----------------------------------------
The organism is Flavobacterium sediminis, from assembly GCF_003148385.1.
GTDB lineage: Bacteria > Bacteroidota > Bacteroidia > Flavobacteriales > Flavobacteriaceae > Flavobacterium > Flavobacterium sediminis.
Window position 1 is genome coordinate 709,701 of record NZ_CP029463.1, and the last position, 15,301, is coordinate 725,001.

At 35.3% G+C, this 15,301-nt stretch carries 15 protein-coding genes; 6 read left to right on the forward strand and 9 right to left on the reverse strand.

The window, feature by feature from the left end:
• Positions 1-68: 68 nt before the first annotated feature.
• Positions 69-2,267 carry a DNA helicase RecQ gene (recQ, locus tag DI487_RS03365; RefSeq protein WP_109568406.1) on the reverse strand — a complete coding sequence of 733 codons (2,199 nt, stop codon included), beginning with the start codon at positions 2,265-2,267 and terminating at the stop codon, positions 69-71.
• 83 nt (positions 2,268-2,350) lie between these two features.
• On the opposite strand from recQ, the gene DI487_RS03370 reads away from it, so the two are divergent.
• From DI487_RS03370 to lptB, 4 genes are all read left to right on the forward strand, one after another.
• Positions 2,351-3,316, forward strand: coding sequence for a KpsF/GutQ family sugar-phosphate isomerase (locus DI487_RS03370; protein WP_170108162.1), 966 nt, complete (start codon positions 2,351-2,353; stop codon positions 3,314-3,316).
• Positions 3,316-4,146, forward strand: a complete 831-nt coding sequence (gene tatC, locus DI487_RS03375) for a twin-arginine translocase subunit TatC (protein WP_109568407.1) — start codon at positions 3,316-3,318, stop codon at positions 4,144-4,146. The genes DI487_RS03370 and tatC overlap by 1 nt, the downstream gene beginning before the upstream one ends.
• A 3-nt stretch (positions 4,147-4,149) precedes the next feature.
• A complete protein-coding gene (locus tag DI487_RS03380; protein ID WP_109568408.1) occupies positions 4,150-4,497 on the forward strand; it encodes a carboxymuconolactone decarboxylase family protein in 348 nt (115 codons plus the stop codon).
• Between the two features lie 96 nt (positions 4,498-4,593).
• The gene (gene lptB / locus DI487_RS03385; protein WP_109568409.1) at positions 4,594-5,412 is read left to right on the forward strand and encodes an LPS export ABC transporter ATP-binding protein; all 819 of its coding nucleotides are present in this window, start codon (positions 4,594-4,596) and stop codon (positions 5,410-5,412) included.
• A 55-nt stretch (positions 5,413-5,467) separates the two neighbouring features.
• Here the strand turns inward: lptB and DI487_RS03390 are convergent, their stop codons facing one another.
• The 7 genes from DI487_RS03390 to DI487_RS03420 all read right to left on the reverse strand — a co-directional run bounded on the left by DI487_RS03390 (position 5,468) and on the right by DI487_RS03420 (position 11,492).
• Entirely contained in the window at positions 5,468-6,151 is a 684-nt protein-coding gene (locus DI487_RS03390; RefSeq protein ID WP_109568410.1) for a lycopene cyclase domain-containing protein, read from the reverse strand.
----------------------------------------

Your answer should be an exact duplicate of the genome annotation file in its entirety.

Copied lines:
The organism is Flavobacterium sediminis, from assembly GCF_003148385.1.
GTDB lineage: Bacteria > Bacteroidota > Bacteroidia > Flavobacteriales > Flavobacteriaceae > Flavobacterium > Flavobacterium sediminis.
Window position 1 is genome coordinate 709,701 of record NZ_CP029463.1, and the last position, 15,301, is coordinate 725,001.

At 35.3% G+C, this 15,301-nt stretch carries 15 protein-coding genes; 6 read left to right on the forward strand and 9 right to left on the reverse strand.

The window, feature by feature from the left end:
• Positions 1-68: 68 nt before the first annotated feature.
• Positions 69-2,267 carry a DNA helicase RecQ gene (recQ, locus tag DI487_RS03365; RefSeq protein WP_109568406.1) on the reverse strand — a complete coding sequence of 733 codons (2,199 nt, stop codon included), beginning with the start codon at positions 2,265-2,267 and terminating at the stop codon, positions 69-71.
• 83 nt (positions 2,268-2,350) lie between these two features.
• On the opposite strand from recQ, the gene DI487_RS03370 reads away from it, so the two are divergent.
• From DI487_RS03370 to lptB, 4 genes are all read left to right on the forward strand, one after another.
• Positions 2,351-3,316, forward strand: coding sequence for a KpsF/GutQ family sugar-phosphate isomerase (locus DI487_RS03370; protein WP_170108162.1), 966 nt, complete (start codon positions 2,351-2,353; stop codon positions 3,314-3,316).
• Positions 3,316-4,146, forward strand: a complete 831-nt coding sequence (gene tatC, locus DI487_RS03375) for a twin-arginine translocase subunit TatC (protein WP_109568407.1) — start codon at positions 3,316-3,318, stop codon at positions 4,144-4,146. The genes DI487_RS03370 and tatC overlap by 1 nt, the downstream gene beginning before the upstream one ends.
• A 3-nt stretch (positions 4,147-4,149) precedes the next feature.
• A complete protein-coding gene (locus tag DI487_RS03380; protein ID WP_109568408.1) occupies positions 4,150-4,497 on the forward strand; it encodes a carboxymuconolactone decarboxylase family protein in 348 nt (115 codons plus the stop codon).
• Between the two features lie 96 nt (positions 4,498-4,593).
• The gene (gene lptB / locus DI487_RS03385; protein WP_109568409.1) at positions 4,594-5,412 is read left to right on the forward strand and encodes an LPS export ABC transporter ATP-binding protein; all 819 of its coding nucleotides are present in this window, start codon (positions 4,594-4,596) and stop codon (positions 5,410-5,412) included.
• A 55-nt stretch (positions 5,413-5,467) separates the two neighbouring features.
• Here the strand turns inward: lptB and DI487_RS03390 are convergent, their stop codons facing one another.
• The 7 genes from DI487_RS03390 to DI487_RS03420 all read right to left on the reverse strand — a co-directional run bounded on the left by DI487_RS03390 (position 5,468) and on the right by DI487_RS03420 (position 11,492).
• Entirely contained in the window at positions 5,468-6,151 is a 684-nt protein-coding gene (locus DI487_RS03390; RefSeq protein ID WP_109568410.1) for a lycopene cyclase domain-containing protein, read from the reverse strand.